In one of his poems Baudelaire argues with his bored soul for whom not even the Parisian life holds any more interest. “Where would you like to go?” demands the poet. “Anywhere, out of this world”, the soul moodily replies.
A hundred years ago when Baudelaire was writing these lines, there were many places that might have served to soothe and invigorate just such a soul – places where one could peer into the window of a world entirely different from the newly industrialized Europe. Today there are not so many left, and most of those that remain have made themselves so conscientiously touristic that they have lost what charm they used to have.
One of the few unspoiled spots is Lamu, and it is very likely that Lamu will remain so for years to come as the only practical way to reach this enchanted isle is by aeroplane. In Lamu you find a vibrant society in a lovemarriage with its traditions: Lamu people are dubious about the merits of what we would term “Progress”.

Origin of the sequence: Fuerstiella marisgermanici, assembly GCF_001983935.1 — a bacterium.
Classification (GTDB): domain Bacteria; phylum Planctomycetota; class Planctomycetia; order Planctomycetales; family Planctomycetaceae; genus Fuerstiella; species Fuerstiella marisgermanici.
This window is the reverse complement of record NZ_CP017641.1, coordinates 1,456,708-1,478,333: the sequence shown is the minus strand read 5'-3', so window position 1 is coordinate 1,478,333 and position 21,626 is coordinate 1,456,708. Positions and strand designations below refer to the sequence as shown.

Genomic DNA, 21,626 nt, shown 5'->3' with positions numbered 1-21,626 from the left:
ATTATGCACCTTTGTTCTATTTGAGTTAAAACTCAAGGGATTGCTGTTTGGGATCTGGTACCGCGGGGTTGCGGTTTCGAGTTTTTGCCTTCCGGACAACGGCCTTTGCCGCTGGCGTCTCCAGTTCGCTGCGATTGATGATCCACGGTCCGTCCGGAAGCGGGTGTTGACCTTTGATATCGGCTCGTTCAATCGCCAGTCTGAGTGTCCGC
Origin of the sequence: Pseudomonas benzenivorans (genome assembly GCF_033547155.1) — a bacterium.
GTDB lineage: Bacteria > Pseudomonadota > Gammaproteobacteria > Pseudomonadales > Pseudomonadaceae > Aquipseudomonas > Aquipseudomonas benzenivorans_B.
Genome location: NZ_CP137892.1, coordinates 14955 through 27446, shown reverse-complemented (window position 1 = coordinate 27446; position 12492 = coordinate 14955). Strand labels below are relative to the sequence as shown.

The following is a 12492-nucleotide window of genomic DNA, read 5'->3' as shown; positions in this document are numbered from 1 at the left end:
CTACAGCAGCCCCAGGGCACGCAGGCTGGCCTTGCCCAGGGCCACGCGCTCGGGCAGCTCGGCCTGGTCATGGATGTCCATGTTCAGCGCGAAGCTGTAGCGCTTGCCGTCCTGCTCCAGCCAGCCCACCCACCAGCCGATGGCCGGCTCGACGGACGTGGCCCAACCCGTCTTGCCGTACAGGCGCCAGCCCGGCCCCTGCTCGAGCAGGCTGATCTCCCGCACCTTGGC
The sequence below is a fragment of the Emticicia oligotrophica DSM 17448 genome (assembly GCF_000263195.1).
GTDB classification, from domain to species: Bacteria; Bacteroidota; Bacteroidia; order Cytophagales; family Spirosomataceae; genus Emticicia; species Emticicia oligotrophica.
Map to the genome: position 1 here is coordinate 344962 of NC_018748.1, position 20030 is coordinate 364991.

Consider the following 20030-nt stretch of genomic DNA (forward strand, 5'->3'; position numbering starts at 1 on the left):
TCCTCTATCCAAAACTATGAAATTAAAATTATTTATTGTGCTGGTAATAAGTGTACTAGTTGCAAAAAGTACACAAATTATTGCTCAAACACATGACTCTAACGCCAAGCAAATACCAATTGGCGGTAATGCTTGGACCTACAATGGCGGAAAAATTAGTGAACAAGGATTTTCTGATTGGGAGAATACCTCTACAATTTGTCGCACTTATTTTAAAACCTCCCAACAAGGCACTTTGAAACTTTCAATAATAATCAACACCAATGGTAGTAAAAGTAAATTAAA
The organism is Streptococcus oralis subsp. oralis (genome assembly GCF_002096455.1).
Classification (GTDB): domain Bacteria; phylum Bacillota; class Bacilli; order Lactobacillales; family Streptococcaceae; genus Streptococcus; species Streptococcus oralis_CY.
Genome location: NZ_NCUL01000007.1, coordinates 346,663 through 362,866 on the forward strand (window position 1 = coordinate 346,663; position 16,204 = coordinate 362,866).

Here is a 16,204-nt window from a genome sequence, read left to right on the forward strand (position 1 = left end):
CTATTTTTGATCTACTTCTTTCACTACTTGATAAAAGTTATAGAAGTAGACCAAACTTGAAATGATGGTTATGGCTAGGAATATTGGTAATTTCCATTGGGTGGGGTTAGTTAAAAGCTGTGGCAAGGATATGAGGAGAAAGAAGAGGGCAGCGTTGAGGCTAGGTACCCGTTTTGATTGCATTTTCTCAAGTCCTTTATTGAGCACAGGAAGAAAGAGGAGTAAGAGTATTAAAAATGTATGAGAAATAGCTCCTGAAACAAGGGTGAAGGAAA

When a telephone line was established in Lamu some years back, one Arab told me, “Never mind, the elephants on the mainland will soon knock thepoles down.” This does, in fact, periodically occur.
Life in Lamu has a distinctly Arab-oriental flavour; the Lamu ladies scurry down back streets wearing buibuis (black cloaks which cover them entirely) and yet they are prone to shaddowing their dark eyes with kohl and have been known to cast amourous glances from the folds of their buibuis towards favoured admirers. In the Lamu evenings the aroma of thick Turkishlike coffee permeates the atmosphere; old Lamu men sit together philosophizing on the front steps of their houses, and little boys chase one another, darting in and out of quaint shops that line the Lamu main street.
The restaurants of Lamu bustle with business: Bajun Lamu fishermen tell tales to one another while they enjoy heaped plates of rice. Night-time is delighful, and everyone takes advantage of the cool breezes that blow from the Indian Ocean. You may even see the aristocratic sharifs (blood descendants of the Prophet Mohammed) taking a stroll, dressed in long white robes called kanzus and carrying walking sticks. They are as distinguished as the black-suited and bowler-topped gentlemen of Fleet Street; but rather than having stocks and bonds on their minds, they are more likely to have some problem involving the interpretation of one of the Prophet’s sayings.